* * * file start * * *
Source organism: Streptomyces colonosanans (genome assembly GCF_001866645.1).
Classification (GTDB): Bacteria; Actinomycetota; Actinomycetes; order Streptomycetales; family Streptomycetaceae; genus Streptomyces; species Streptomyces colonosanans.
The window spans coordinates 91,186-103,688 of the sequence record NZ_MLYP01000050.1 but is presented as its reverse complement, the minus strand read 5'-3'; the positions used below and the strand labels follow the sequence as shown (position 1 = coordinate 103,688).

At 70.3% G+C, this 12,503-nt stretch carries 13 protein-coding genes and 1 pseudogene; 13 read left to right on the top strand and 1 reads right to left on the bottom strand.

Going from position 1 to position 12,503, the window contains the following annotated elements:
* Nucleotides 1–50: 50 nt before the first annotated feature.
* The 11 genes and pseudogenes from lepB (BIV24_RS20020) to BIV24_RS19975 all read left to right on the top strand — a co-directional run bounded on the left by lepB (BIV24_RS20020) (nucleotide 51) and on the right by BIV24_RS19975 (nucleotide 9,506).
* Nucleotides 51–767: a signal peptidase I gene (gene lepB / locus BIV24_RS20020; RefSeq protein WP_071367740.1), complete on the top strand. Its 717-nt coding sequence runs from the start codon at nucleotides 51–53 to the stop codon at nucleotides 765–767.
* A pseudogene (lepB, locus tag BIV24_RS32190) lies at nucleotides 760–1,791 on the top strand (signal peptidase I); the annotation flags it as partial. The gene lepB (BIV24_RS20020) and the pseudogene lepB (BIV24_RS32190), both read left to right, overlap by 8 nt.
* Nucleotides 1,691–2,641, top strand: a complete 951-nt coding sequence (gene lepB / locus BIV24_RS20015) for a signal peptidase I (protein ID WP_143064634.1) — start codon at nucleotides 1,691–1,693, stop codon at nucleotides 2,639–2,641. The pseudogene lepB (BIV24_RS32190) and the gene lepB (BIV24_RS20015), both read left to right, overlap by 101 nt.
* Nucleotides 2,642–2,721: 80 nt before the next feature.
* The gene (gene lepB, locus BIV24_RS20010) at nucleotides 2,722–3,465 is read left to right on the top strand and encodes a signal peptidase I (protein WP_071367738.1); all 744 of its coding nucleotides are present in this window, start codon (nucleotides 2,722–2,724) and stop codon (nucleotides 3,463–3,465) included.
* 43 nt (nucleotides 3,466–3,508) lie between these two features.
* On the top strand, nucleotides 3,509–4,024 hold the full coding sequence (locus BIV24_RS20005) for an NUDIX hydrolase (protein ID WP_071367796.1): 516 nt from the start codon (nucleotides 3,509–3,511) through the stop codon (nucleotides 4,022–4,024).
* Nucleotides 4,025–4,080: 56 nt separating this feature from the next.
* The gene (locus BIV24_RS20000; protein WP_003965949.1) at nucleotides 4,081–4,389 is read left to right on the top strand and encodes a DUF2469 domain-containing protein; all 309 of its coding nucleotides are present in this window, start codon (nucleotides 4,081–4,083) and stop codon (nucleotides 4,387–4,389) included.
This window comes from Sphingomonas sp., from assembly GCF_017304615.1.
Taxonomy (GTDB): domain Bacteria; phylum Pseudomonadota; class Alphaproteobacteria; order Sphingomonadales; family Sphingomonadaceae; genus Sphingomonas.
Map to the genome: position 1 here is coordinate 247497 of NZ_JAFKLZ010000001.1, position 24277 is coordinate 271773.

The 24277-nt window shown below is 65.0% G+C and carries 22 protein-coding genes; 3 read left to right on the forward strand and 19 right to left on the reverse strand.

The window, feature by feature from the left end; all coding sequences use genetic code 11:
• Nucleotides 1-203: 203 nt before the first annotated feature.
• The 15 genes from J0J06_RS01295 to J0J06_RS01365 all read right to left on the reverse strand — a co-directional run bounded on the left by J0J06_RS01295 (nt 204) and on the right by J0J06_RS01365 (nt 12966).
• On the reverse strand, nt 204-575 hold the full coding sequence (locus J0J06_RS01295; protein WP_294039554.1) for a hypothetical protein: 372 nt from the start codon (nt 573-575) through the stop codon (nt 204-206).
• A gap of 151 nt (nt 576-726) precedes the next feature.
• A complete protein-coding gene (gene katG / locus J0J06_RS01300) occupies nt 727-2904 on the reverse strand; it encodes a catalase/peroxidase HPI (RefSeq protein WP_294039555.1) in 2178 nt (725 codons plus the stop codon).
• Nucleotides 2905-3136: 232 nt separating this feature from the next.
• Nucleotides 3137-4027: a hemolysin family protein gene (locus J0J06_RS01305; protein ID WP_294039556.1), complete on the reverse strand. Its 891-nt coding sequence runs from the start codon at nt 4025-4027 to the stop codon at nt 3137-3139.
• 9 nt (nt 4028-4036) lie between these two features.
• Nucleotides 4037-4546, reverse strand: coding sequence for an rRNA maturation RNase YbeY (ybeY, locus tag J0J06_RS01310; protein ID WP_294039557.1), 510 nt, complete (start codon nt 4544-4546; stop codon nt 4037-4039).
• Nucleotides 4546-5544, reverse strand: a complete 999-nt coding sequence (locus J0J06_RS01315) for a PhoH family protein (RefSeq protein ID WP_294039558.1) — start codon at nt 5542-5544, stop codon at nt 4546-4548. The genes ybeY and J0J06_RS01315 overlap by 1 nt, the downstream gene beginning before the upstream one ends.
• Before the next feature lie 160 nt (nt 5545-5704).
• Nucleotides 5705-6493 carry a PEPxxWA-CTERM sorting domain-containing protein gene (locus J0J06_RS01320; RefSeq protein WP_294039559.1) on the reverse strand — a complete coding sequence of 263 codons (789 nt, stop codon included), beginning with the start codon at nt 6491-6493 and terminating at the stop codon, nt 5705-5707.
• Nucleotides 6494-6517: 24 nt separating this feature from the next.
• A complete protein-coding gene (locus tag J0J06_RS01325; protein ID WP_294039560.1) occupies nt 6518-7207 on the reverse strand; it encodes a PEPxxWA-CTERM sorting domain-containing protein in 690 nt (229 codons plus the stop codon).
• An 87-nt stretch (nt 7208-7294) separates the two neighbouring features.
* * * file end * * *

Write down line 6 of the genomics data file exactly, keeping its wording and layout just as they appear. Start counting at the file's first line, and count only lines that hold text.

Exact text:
* Nucleotides 1–50: 50 nt before the first annotated feature.